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March 21, 2000


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E-Mail this column to a friend Arvind Lavakare

Kid gloves, please!

All of a sudden, in the last fortnight or so, several of our Muslims have been in the news, and provocative news at that. Being thoroughly incapable of reaching its views to the public at large except when it is controversially juicy, the Sangh Parivar's reaction to recent events will at best appear only in their amateurish propaganda sheets. Meanwhile, the general indifference to this cluster of happenings has once again reinforced the belief held by both, the common man and the elite media for over half a century.

We are witness once again to the belief that whatever be the circumstances, kid-glove treatment must be doled out to the minority Muslim community in this secular country.

It is difficult to choose the order of these Muslim newsmakers, but beginning with an active politician would seem to be good protocol. Alphabetically too, Abu Asim Azmi is apt enough to precede his namesake Shabana, though it must be conceded that the film actress's tonsured head could well claim precedence considering how it has hogged front-page photographs in our newspapers for over a month now.

A week ago, the Mumbai police registered a case under Section 153 (A) of the Indian Penal Code against Abu Azmi, chief of the Mumbai unit of 'Maulana' Mulayam Singh's Samajwadi Party which is a partner of the Congress-led coalition in Maharashtra. A publicly released audiotape of a speech he made at a public meeting in February was exploited by the Shiv Sena to force the Maharashtra government to charge Azmi with the offence of 'promoting enmity and inciting hatred between religious groups and communities.'

Now, this police charge is a joke considering that a rendition of the audiotape indicated that Azmi's speech also advocated further dismemberment of the nation. Had he belonged to the majority community talking of Akhand Bharat or of a Hindu Rashtra, he would surely have had his entrails torn assunder by the media and by the ensuing public protests.

But in Abu Azmi's case, there has been no such public wrath at all. There have been no dharnas in Mumbai where Azmi lives. Nor have there been demonstrations and slogans being shouted outside the Samajwadi Party's office in New Delhi. No BJP or any other MP even dared to raise the issue during Parliament's zero hour.

The least that could have been asked for is that Mulayam Singh immediately suspend Azmi from his party. But instead, the media chose to write editorials on Air-India's arrogant pilots or on some trivia apropos the Clinton visit. Kid-gloves are best you see, for hadn't the Mahatma himself pronounced the Mussalman as a bully? And moreover, shouldn't the minorities be protected in secular India?

Then there is Abubhai's namesake Shabana Azmi, the Rajya Sabha member who has been strutting around these days as the modern, sophisticated version of the Begum sahiba of yore. She and her tonsured head made an event of merely receiving Taslima Nasreen at the Mumbai airport the other day.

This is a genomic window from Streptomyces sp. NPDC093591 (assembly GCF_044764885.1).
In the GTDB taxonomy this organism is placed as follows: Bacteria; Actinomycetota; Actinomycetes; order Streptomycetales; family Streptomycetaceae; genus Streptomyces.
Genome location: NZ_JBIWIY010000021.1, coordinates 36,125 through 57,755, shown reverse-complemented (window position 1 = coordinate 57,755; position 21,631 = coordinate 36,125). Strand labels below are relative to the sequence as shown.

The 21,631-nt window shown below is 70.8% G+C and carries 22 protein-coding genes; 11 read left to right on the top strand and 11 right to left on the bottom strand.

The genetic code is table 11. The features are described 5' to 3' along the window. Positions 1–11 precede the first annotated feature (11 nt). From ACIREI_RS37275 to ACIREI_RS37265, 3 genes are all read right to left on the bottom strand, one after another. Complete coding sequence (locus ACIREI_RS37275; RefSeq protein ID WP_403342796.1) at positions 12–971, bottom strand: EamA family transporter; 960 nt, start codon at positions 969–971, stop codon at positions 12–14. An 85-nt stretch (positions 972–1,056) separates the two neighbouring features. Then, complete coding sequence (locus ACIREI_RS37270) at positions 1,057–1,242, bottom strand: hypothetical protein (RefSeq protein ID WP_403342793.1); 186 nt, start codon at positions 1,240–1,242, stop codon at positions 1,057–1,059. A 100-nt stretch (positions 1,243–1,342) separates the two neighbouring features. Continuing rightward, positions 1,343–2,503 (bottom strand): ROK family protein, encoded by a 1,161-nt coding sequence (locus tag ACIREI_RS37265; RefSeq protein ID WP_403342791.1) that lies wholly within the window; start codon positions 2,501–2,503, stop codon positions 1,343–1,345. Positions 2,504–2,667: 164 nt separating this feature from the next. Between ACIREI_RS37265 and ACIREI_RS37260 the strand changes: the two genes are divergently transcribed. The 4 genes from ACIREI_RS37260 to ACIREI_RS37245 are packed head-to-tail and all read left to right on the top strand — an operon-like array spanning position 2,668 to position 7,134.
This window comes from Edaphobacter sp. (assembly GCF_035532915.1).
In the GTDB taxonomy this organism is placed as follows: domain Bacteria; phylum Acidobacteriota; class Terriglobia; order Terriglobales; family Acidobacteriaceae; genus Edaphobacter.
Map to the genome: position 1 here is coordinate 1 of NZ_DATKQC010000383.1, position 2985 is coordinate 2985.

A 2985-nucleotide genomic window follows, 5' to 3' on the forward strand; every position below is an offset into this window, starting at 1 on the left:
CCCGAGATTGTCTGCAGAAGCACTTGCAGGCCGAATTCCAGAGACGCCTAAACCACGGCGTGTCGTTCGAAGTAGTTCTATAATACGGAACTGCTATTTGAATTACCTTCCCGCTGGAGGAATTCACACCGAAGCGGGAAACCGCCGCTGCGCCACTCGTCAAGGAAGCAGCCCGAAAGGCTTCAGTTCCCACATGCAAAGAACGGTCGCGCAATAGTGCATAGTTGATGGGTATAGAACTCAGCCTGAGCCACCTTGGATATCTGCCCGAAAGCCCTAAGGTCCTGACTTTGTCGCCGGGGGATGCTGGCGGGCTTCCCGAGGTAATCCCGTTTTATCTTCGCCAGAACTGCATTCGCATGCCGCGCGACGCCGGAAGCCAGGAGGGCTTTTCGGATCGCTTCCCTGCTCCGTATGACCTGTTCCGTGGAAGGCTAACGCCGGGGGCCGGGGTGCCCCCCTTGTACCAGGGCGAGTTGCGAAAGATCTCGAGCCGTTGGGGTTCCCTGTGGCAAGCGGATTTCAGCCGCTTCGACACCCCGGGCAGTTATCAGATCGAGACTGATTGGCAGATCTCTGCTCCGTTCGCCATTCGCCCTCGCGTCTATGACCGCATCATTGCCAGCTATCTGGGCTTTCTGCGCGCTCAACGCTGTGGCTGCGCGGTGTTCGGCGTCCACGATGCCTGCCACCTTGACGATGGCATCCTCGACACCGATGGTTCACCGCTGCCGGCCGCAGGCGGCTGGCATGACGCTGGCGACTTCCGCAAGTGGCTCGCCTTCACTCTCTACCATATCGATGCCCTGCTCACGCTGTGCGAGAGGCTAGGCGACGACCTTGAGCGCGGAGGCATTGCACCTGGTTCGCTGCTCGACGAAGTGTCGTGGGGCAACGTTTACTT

Taslima, the writer against alleged fundamentalism in Bangladesh, has been exiled from that country with which India seeks the closest possible economic relations as well as help for halting illegal immigration on to our soil. Is it proper then for an Indian MP to play the role of a perfect host to that country's exiled citizen?

Yes, it is a fact that the Bangla woman was given an Indian visa, but that is an entirely different matter compared to the fact that one of our MPs rolled out the red carpet for her. Incidentally, does Shabana Azmi have the guts to invite Salman Rushdie to India?

But Shabanabai will do anything to prove her "secular" and "liberal" credentials. Why, in Chennai the other day, she even said she was in favour of adopting a Uniform Civil Code. However, she was quick to add that 'the right-wing Hindu groups' were bent on thrusting the Hindu Civil Code on others in the name of the Uniform Civil Code, thus creating apprehension among minorities.

If the above extract from a PTI report of March 12 is authentic, then several questions arise:

Firstly, why is it that only one mainline newspaper, The Indian Express, published the report? And why was it on page 7 when it ought to have been splashed on the front page? And why didn't the Express headline mention the novel revelation of a high profile Muslim woman's support for a common civil code? Why this sidelining of an issue that has long been only an ornamental facet of our Constitution?

The answer is crystal clear: The 'secular' media will desist from doing anything that even vaguely upholds any of those contentious issues on the BJP agenda and thereby earn the ire of the Muslim community. Kid-glove treatment, remember? After all, hadn't the Mahatma himself pronounced the Mussalman to be a bully?

Secondly, there is the pathetic ignorance of Azmi, the Rajya Sabha MP, regarding the BJP's concept of a Uniform Civil Code although it is spelt out in the BJP's Election Manifesto of 1998 which says, 'The BJP will entrust the Law Commission to formulate a Uniform Civil Code based on the progressive practices from all traditions.'